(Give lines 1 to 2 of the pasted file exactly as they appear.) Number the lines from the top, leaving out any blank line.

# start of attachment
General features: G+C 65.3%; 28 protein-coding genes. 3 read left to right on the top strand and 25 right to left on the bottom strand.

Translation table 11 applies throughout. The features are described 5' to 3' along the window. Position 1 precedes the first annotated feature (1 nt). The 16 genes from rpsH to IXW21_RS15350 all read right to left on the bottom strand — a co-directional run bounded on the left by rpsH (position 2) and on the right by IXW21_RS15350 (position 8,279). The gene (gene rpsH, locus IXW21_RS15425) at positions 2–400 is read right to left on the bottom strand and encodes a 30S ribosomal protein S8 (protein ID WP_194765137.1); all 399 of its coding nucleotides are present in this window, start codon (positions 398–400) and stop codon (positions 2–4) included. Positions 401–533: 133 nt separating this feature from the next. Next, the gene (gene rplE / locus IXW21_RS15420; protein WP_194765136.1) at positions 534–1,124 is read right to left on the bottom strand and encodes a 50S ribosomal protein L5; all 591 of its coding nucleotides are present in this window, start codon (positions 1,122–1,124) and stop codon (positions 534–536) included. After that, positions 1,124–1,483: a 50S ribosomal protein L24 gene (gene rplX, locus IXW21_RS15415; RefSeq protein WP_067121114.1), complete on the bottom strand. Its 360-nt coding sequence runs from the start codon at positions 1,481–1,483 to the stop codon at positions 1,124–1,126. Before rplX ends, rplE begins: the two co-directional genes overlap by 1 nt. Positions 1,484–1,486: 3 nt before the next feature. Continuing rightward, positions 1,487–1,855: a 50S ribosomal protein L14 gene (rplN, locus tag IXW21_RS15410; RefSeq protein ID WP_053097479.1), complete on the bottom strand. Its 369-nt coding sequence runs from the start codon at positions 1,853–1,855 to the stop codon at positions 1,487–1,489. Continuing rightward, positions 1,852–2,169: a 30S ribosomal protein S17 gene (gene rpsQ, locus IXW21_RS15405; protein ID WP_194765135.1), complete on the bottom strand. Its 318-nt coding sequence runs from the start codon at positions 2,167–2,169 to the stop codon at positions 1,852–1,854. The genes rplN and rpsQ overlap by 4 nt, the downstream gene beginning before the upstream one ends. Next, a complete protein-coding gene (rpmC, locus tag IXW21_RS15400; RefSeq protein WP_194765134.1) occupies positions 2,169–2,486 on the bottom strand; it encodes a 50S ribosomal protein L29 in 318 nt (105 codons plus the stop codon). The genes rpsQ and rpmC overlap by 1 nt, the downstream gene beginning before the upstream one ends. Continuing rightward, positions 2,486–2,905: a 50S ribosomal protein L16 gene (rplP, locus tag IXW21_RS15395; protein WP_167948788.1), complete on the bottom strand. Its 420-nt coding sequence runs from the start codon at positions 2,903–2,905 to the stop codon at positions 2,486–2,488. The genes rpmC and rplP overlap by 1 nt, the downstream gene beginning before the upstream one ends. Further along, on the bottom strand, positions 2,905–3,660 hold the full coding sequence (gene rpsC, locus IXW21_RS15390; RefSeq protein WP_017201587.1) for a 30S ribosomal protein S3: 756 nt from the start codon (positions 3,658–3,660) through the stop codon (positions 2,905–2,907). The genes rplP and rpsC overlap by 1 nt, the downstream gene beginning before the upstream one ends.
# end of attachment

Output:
General features: G+C 65.3%; 28 protein-coding genes. 3 read left to right on the top strand and 25 right to left on the bottom strand.

Translation table 11 applies throughout. The features are described 5' to 3' along the window. Position 1 precedes the first annotated feature (1 nt). The 16 genes from rpsH to IXW21_RS15350 all read right to left on the bottom strand — a co-directional run bounded on the left by rpsH (position 2) and on the right by IXW21_RS15350 (position 8,279). The gene (gene rpsH, locus IXW21_RS15425) at positions 2–400 is read right to left on the bottom strand and encodes a 30S ribosomal protein S8 (protein ID WP_194765137.1); all 399 of its coding nucleotides are present in this window, start codon (positions 398–400) and stop codon (positions 2–4) included. Positions 401–533: 133 nt separating this feature from the next. Next, the gene (gene rplE / locus IXW21_RS15420; protein WP_194765136.1) at positions 534–1,124 is read right to left on the bottom strand and encodes a 50S ribosomal protein L5; all 591 of its coding nucleotides are present in this window, start codon (positions 1,122–1,124) and stop codon (positions 534–536) included. After that, positions 1,124–1,483: a 50S ribosomal protein L24 gene (gene rplX, locus IXW21_RS15415; RefSeq protein WP_067121114.1), complete on the bottom strand. Its 360-nt coding sequence runs from the start codon at positions 1,481–1,483 to the stop codon at positions 1,124–1,126. Before rplX ends, rplE begins: the two co-directional genes overlap by 1 nt. Positions 1,484–1,486: 3 nt before the next feature. Continuing rightward, positions 1,487–1,855: a 50S ribosomal protein L14 gene (rplN, locus tag IXW21_RS15410; RefSeq protein ID WP_053097479.1), complete on the bottom strand. Its 369-nt coding sequence runs from the start codon at positions 1,853–1,855 to the stop codon at positions 1,487–1,489. Continuing rightward, positions 1,852–2,169: a 30S ribosomal protein S17 gene (gene rpsQ, locus IXW21_RS15405; protein ID WP_194765135.1), complete on the bottom strand. Its 318-nt coding sequence runs from the start codon at positions 2,167–2,169 to the stop codon at positions 1,852–1,854. The genes rplN and rpsQ overlap by 4 nt, the downstream gene beginning before the upstream one ends. Next, a complete protein-coding gene (rpmC, locus tag IXW21_RS15400; RefSeq protein WP_194765134.1) occupies positions 2,169–2,486 on the bottom strand; it encodes a 50S ribosomal protein L29 in 318 nt (105 codons plus the stop codon). The genes rpsQ and rpmC overlap by 1 nt, the downstream gene beginning before the upstream one ends. Continuing rightward, positions 2,486–2,905: a 50S ribosomal protein L16 gene (rplP, locus tag IXW21_RS15395; protein WP_167948788.1), complete on the bottom strand. Its 420-nt coding sequence runs from the start codon at positions 2,903–2,905 to the stop codon at positions 2,486–2,488. The genes rpmC and rplP overlap by 1 nt, the downstream gene beginning before the upstream one ends. Further along, on the bottom strand, positions 2,905–3,660 hold the full coding sequence (gene rpsC, locus IXW21_RS15390; RefSeq protein WP_017201587.1) for a 30S ribosomal protein S3: 756 nt from the start codon (positions 3,658–3,660) through the stop codon (positions 2,905–2,907). The genes rplP and rpsC overlap by 1 nt, the downstream gene beginning before the upstream one ends.